Getty ImagesHello, this is a feature that will run through the entire season and aims to recap the weekend’s events and boils those events down to one admittedly superficial fact or stupid opinion about each team. Feel free to complain about it.
The thing that's great about the Stanley Cup Playoffs is that any team can knock off any other one, regardless of seeding or apparent quality. A seven-game series is short, obviously, but it seems as though the NHL produces more postseason upsets on a regular basis than baseball, basketball or football.
But this year, I don't care about any of that. I want the favorites to lay waste to the competition with displays of power both horrible and impressive, so that they can meet for what could be the most entertaining Cup Final in years. The Chicago Blackhawks and Pittsburgh Penguins are the runaway best teams in the League this year and with good reason: They're deep everywhere and very, very good at everything. Playing each other for the best trophy in sports would produce by far the most attractive hockey in these playoffs.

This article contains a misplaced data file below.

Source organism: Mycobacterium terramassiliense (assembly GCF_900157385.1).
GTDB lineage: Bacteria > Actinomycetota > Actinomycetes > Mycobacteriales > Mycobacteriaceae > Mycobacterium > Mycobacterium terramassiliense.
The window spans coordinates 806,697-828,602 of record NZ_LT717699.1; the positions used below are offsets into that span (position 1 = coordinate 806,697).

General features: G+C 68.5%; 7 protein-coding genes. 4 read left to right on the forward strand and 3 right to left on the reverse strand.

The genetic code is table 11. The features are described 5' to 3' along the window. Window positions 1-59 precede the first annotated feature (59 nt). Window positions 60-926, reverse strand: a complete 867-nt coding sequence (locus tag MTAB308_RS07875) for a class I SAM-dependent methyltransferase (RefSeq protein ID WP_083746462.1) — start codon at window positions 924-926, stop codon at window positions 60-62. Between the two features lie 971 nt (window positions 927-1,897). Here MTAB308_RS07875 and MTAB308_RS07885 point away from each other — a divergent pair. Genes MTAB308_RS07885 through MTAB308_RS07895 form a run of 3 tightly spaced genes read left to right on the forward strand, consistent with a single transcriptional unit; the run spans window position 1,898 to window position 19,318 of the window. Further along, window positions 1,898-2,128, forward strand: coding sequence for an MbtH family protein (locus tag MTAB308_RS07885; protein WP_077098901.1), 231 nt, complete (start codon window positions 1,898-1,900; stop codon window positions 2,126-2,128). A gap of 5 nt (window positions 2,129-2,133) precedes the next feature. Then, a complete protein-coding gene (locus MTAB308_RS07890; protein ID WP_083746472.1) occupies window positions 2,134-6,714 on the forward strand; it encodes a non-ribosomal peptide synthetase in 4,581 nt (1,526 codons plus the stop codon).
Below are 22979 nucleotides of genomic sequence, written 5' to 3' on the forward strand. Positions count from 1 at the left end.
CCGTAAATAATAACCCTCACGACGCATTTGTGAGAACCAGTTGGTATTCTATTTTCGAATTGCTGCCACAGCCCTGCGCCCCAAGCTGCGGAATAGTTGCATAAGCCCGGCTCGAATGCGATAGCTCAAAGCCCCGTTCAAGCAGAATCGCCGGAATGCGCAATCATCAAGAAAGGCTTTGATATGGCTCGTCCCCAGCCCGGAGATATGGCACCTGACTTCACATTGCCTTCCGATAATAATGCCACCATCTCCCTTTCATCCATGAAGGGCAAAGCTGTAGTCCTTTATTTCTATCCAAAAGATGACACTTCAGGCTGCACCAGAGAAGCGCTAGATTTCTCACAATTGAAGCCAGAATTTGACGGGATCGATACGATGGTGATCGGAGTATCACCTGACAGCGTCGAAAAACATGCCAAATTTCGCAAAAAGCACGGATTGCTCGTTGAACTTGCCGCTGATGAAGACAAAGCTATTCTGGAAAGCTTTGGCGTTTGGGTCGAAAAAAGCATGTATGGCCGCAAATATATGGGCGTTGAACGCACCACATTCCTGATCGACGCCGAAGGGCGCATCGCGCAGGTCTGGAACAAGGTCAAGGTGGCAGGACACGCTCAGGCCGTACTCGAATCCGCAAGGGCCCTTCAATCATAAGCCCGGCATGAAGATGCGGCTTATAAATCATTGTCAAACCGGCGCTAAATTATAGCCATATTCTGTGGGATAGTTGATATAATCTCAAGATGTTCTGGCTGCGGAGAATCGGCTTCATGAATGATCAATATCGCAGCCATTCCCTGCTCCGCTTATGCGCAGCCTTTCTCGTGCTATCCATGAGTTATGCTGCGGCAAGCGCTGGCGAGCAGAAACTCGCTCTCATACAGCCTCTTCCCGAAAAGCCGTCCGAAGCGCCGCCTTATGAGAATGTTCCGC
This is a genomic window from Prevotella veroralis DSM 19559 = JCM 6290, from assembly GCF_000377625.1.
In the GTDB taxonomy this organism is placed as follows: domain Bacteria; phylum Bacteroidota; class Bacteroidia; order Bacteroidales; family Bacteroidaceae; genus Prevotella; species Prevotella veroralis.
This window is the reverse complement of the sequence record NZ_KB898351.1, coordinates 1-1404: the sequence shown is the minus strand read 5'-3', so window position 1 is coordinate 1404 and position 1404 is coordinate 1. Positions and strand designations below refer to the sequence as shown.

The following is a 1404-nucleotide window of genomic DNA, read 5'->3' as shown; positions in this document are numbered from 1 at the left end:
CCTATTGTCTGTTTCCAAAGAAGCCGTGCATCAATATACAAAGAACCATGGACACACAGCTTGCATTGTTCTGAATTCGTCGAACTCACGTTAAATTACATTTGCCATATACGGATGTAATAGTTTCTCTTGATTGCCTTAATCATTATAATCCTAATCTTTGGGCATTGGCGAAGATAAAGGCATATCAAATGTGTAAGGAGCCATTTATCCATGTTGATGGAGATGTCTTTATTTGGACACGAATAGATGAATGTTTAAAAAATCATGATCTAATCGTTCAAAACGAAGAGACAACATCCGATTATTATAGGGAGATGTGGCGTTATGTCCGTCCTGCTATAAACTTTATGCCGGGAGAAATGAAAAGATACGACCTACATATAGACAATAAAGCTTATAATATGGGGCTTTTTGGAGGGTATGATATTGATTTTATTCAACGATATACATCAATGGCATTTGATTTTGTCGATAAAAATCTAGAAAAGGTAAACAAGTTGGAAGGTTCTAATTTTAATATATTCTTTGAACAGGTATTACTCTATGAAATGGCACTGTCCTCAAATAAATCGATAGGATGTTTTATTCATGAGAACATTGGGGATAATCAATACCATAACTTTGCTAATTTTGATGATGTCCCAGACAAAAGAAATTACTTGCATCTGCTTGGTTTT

Just think about it: Both teams' first two lines might be the best top-six groups in the sport, with the Penguins having bolstered theirs at the deadline, and the Blackhawks having entered the season with theirs. They're just so deep up front. Pittsburgh has 11 players with 20 or more points this season; Chicago nine. Their D corps are likewise both very deep, though you'd probably prefer to have Joel Quenneville's guys than Dan Bylsma's.
In net, Corey Crawford's numbers obviously stand out this season, but it wasn't so long ago that his save percentage was below league average, and that leads one to suspect he's more or less at Marc-Andre Fleury's level overall, which is to say slightly above average.
I understand that it's not fun to root for the clear No. 1 seeds who were the only teams to break 70 points in the standings, but they're the heavy favorites for a reason. Pummeling eight- and five-seeds and four-seeds isn't the most exciting path to the Final, and all the romanticizing of the underdog story from the Kings last season shows exactly why. But when you don't have a rooting interest, fans should want to see the most interesting hockey possible, and Blackhawks/Penguins is most certainly that. I'm willing to sit through a mediocre, unsurprising first three rounds if the Final is a classic.
A fully operational Penguins team taking on the Presidents' Trophy-winning Blackhawks are all anyone should ever want or need out of these playoffs, because it would be absolutely gorgeous.Read More »from What We Learned: Want fun hockey? Play favorites in Stanley Cup Playoffs